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It takes a plan to succeed with digital media

Don Draper would have loved Facebook, Twitter and YouTube.

Any new means to creatively tell a client's story would have struck the advertising mad man as a trend worth embracing, maybe even toasting over a fistful of lunchtime Old Fashioneds.

Tod Martin thinks so too and that's why New Era, the world's largest hat maker, turned to Martin's marketing firm for help in doubling the size of its business.

"It's all based on the foundation -- your brand," Martin said of his approach to using social media and other new digital services.

Like anything else, the Web is not a savior and, while most companies need some online presence, not everything on the smorgasbord of digital offerings is for everyone.

"You're not going to use a hammer to put in a screw," said Zack Schneider of 15 Fingers, a Buffalo digital advertising agency.

Schneider said local companies are becoming more and more savvy when it comes to understanding the opportunities and, yes, limits of social media and other online-based marketing strategies.

His company works with a wide range of clients, and the breadth and scope of their work varies depending on each client's needs.

At the Buffalo Philharmonic Orchestra, where the audience is older, the focus is on updating and redesigning the organization's website, rather than creating a Facebook or Twitter following.

Not so at Lofts at 136, a new privately-owned student housing development in the heart of downtown.

The goal there was to use a wide range of digital tools to create a new brand so appealing college students would want to live at the former warehouse on North Division Street.

The message? Hip urban loft style living is available within walking distance of Chippewa Street and Thursday in the Square.

"It allowed us to target every single person we wanted to target," Schneider said. "And we converted a lot of those people into residents."

A lot of what ad agencies are doing today is social media marketing -- the process of creating content that attracts attention and ultimately spreads from user to user, creating credibility for the client.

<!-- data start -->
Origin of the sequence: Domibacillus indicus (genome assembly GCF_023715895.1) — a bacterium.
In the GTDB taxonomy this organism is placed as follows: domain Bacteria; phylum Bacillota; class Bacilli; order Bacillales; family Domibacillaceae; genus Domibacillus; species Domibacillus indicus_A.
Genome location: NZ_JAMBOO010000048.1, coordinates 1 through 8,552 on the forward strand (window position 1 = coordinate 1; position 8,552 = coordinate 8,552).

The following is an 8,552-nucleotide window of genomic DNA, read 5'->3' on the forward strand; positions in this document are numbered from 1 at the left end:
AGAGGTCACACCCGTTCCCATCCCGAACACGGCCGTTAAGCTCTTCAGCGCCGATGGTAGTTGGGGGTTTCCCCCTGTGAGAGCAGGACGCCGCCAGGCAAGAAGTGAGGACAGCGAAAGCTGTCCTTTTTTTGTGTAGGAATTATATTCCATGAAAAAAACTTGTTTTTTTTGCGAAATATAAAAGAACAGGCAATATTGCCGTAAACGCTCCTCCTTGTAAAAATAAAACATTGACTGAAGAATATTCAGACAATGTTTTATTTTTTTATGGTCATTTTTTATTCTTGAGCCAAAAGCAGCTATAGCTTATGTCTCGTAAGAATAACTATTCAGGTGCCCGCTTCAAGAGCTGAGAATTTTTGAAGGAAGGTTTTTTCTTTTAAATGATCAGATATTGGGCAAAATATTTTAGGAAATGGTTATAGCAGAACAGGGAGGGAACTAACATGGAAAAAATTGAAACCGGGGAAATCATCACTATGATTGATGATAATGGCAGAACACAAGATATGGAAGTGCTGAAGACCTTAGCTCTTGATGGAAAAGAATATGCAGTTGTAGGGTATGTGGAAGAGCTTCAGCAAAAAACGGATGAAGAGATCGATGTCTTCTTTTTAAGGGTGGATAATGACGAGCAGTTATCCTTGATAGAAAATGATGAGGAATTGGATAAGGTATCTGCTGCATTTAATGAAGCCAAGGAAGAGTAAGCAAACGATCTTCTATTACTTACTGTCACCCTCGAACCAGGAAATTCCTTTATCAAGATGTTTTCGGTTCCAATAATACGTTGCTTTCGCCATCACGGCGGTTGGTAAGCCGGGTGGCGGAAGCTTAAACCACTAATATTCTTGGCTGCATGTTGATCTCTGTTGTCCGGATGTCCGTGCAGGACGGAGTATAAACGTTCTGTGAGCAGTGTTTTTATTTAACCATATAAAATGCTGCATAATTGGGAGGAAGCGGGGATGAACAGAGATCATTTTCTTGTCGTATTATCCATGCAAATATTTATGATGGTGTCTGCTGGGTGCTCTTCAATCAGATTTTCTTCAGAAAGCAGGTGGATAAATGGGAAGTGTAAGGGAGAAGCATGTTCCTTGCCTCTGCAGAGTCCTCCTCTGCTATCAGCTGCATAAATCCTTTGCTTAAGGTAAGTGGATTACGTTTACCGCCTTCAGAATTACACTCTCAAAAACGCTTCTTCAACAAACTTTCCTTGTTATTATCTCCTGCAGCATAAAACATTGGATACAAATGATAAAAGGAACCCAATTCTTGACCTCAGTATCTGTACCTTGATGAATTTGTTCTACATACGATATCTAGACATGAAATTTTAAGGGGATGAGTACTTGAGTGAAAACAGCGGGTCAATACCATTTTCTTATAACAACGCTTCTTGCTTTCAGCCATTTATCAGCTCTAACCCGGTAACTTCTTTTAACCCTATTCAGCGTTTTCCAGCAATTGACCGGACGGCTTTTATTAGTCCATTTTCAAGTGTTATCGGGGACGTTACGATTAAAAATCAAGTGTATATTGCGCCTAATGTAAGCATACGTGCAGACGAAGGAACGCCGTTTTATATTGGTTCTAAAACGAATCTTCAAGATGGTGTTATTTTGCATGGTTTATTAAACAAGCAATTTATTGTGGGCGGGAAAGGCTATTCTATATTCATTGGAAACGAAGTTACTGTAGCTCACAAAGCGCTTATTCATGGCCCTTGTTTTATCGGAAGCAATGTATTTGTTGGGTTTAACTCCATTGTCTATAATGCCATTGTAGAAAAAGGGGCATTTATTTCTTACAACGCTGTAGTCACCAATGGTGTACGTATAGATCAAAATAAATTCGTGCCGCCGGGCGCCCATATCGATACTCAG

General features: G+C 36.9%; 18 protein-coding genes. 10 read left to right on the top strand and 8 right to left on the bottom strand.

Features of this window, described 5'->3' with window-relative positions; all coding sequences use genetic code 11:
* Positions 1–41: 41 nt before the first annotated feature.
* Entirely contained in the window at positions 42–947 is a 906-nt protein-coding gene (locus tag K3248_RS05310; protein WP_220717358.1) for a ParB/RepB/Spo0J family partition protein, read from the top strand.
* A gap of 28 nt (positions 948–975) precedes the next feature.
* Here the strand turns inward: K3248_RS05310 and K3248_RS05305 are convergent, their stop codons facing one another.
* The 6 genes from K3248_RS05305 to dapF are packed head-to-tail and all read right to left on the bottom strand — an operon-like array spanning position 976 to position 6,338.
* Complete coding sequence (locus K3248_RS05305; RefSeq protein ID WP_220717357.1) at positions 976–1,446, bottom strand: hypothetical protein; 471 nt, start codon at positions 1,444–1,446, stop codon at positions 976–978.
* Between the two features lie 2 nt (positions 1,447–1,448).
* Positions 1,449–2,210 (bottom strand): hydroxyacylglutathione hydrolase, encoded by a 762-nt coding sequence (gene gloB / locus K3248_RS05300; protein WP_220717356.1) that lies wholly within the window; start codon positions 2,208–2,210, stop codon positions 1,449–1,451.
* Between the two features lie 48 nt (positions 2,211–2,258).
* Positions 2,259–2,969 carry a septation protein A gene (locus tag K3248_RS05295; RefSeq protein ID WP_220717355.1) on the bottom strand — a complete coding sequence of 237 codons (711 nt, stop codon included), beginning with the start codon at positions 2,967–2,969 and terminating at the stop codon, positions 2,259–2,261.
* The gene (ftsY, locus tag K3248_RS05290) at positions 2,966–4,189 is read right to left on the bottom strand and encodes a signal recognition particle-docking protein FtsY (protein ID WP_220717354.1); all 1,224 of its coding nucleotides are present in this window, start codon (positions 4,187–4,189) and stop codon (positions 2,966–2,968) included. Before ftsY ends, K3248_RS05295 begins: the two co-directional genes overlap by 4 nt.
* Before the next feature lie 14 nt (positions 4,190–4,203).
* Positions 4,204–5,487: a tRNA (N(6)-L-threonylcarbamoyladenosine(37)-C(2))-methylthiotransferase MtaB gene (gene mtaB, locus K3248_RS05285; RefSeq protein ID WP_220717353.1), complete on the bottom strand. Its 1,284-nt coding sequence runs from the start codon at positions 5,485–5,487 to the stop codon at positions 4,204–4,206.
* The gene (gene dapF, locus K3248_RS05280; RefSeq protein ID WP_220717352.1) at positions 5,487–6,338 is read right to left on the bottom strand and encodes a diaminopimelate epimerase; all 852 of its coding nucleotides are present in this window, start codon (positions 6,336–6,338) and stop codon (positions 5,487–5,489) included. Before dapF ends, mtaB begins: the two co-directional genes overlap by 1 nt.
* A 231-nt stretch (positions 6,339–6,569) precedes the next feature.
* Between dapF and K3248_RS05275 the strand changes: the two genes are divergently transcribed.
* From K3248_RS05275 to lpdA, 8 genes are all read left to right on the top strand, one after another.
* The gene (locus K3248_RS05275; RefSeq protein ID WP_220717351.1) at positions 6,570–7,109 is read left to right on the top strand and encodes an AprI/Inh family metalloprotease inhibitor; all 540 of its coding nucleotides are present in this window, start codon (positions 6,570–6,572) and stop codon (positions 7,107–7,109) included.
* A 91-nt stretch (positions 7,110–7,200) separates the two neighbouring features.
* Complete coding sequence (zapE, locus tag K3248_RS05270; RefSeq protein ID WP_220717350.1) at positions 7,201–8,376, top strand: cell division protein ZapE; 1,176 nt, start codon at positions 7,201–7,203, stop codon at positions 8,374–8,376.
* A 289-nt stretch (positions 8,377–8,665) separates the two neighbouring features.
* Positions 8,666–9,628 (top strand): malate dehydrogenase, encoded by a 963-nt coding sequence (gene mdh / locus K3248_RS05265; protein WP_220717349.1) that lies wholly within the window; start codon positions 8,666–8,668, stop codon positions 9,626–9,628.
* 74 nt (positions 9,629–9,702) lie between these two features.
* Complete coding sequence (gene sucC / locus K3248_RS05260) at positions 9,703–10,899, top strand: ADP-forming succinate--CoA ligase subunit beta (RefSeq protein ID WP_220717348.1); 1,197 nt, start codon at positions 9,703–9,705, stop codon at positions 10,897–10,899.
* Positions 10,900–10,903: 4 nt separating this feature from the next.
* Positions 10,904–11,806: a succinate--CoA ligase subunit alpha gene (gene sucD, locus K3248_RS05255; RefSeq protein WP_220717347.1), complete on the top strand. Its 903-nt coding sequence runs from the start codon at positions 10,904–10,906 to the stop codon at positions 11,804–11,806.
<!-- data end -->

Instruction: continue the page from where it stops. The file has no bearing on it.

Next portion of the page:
The goal is to use the online relationships created by social networks and blogs to engage and inform their clients' customers.

BakeMark, a large wholesale bakery supply company, is now using Twitter to reach out to the bakeries it services. It does so by offering everything from recipes to tips on how their customers can grow their own businesses.

"It draws people to their website and exposes those bakeries to all the tools BakeMark has to offer," said Alyssa Mayer, an account manager and interactive strategist at Travers Collins in Buffalo.

More often, advertising clients seek something more traditional such as help in improving the visibility of their Web site or jump-starting their sales by creating a new online commerce strategy.

Again, the thinking is why not open your business to the world by creating a 24-hour-a-day, seven-day-a-week Internet operation.

What better way to increase sales?

True, but more and more, advertising clients want proof that their digital strategy is paying dividends.

"They know they have to do it, but they want a way to monitor and record it," said Charlie Riley, interactive services manager at SKM Group in Depew.

The menu of digital advertising services has never been bigger and clients have never been savvier about what they know and what they want.

"Social media has become more and more of a legitimate marketing tool," said Riley. "But it's also not as simple as it used to be."

At Tops Markets, an SKM client, the strategy revolves around an integrated marketing effort that includes TV, radio, print, direct mail and social media.

Tops wanted to expand its share of the younger shopper market and, with SKM's help, unveiled this month the newest aspect of its campaign -- the use of QR codes on much of its brand name ads.

The QR codes, a unique bar code usually found in the lower part of an ad, gives the customer access to more information about the product via their cellphone.

Digital also is big part of the new marketing strategy at New Era, a company projecting rapid growth.

New Era relies on a wide range of microsites and a Facebook page that has grown from 150,000 to nearly 425,000 fans, all them customers or potential customers.

"That's a captive audience, an audience that's interested in your products, that wants more information on your products," said Martin.

Of course, capturing the audience is just the first step. You also to have to keep them and that means giving them the "conversation" or "relationship" they want.

The alternative is a Facebook page no one reads or a Twitter account no one follows.

"It's easy to fail at social media," said Mayer of Travers Collins. "That's why we always insist on a plan."